I’ve been working with food banks for years and have identified that there are some really unique components when it comes to fundraising. Here are some insights I’ve gleaned over the years that you might find helpful:
The case for support is clear, and the ask is tangible
People are motivated to give to food banks because they see the impact of their gift right in their own communities. Some have used services themselves or have loved ones who have had to turn to the food bank for help. Many food banks use the analogy that “every day can be an emergency”, meaning it might only take that one event in your life that will mean you will need an extra helping hand to ensure you and your family have food on the table.
Having a food bank to turn to in hard times can mean the difference between not having to decide on buying groceries or paying rent, and this is why it’s such a clear case for supporters.
TAKEAWAY TIP: Having a clear case for support is essential, but different audiences may be motivated by different things. Try testing! It’s a great way to see what resonates with different donors. You may be surprised by what delivers the strongest results!
Donors Want To Meet the Needs of People in the Community
Food banks provide an opportunity for donors to support local, so it is important to show local impact in fundraising materials. However, we’ve seen through our research that many donors are equally motivated to support nationally, while also supporting on a local level. When possible, national, regional, and local collaboration of resources enables local food banks to provide more food, and specifically, fresh food, to Canadians in need and meet the donors’ desire for both local and national impact and resourcing. The focus is on the right support for people when they need it and sometimes this takes collaboration and creativity.
TAKEAWAY TIP: Look for ways to express your impact on people, partners, and the community. Donors are motivated by efficiency, choice, and delivering on the real needs of families and individuals. Sometimes partnering with larger or smaller organizations enables you both to do more with less.
Small but mighty – the advantage of smaller teams
Throughout the years, I’ve worked with many small, local food banks with a small fundraising team. One of the ways a small team can increase their reach is by focusing on integrated fundraising and taking advantage of all channels including mail, digital media, email, and, in some cases, newspaper inserts and community events all of which help to reach the largest number of potential donors. But timing is critical. It’s important to also time all tactics with any organic activity planned by the local food bank, such as city-wide food drives, TV/radio-thons, and any increased media coverage that will support the fundraising campaign so that everything is working together to create both awareness and support.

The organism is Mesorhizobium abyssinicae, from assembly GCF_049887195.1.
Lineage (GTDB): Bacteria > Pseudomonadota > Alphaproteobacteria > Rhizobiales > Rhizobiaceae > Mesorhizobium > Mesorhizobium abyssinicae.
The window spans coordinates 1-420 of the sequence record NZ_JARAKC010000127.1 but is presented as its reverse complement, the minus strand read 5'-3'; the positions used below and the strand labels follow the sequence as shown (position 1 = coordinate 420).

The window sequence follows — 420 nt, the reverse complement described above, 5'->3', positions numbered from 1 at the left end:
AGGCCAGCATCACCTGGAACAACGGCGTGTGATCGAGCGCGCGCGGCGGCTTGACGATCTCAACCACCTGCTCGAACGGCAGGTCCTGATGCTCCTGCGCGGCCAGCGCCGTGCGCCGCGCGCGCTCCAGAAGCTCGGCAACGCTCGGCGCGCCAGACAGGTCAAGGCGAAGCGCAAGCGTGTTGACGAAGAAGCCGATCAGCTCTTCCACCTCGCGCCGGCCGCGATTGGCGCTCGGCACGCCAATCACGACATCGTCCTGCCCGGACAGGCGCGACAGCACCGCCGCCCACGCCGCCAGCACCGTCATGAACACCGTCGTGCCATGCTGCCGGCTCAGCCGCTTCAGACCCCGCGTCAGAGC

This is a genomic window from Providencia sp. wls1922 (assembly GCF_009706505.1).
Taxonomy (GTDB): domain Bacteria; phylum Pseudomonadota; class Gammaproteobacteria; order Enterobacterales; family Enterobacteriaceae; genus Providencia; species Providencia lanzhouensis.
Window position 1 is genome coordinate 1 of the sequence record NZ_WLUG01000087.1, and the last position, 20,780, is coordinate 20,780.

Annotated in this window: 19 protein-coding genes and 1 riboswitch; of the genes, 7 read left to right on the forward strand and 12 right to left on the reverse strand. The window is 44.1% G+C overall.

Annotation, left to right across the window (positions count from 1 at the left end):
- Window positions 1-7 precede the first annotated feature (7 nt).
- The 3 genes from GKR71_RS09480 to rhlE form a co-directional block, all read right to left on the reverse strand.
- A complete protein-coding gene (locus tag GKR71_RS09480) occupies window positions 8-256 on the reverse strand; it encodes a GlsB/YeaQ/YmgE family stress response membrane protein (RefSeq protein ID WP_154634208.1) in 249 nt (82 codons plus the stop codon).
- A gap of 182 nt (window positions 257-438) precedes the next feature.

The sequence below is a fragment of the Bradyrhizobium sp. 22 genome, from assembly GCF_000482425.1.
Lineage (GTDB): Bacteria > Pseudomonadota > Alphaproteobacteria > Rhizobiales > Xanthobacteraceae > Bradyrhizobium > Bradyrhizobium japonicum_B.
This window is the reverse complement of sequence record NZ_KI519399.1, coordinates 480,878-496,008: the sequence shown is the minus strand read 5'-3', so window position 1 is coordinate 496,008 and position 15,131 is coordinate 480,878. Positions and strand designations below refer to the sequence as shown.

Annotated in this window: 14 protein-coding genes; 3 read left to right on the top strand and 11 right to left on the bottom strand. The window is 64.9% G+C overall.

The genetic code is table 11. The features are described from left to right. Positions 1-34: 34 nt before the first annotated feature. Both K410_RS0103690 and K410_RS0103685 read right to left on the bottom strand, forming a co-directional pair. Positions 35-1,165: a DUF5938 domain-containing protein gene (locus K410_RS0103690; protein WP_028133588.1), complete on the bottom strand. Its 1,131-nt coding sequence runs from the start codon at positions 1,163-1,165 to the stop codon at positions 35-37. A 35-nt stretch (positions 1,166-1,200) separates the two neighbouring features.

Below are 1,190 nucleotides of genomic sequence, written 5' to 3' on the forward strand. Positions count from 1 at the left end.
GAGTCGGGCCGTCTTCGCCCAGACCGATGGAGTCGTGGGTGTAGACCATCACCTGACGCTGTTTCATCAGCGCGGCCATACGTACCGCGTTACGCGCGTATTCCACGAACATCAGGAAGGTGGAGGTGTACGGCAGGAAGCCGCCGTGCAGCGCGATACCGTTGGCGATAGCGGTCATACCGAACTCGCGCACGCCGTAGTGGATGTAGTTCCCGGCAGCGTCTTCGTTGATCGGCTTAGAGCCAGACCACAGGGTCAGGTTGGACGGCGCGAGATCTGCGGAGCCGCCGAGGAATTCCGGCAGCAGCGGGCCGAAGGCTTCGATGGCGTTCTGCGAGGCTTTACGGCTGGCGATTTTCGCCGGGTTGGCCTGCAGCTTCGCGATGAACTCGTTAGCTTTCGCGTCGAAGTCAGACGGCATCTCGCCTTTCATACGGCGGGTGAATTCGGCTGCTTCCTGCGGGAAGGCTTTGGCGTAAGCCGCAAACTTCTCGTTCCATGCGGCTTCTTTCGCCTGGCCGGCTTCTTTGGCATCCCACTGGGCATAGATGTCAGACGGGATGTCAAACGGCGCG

TAKEAWAY TIP: If you are on a small team, it can seem overwhelming trying to plan a fundraising campaign that has several tactics that run over an extended period of time. Chart out the full campaign with all the tactics and phases – you will be amazed how this can bring it all together and simplify the approach. And remember – you have the advantage of really knowing your donors and community – use it to your advantage in your planning!
The COVID Impact – Now What?
While some charities were negatively impacted by COVID-19, food banks saw significant growth in 2020 and 2021. Many Canadians who may have never done so before, realized how important it was to support their neighbours through food banks.
A lot of this growth was seen in digital fundraising because we pivoted quickly to launch digital campaigns, including media and email. These tactics didn’t work alone, however – they were followed by mail campaigns that helped to lift response and give donors options to respond through their preferred channel. Moving forward, this means we are testing various touchpoints across channels to help determine what moves a donor to give, and what timing works. It is vital that donors who supported food banks for the first time are taken through a journey that explains why the need continues despite the feeling that the pandemic might be coming to an end. Keeping donors is a key strategy to sustained growth and how we treat these people now will determine what they do in the future.
TAKEAWAY TIP: If you are in an organization that experienced massive growth over the last year and are currently feeling overwhelmed and not sure what to do with all those new donors, my colleague Rachel has written a blog about onboarding that you may find helpful!
And if you’re reading this and you’re having similar challenges for the charity you work for, feel free to reach out with any questions to firstname.lastname@example.org – I would love to chat!
Senior Fundraising Strategist, Blakely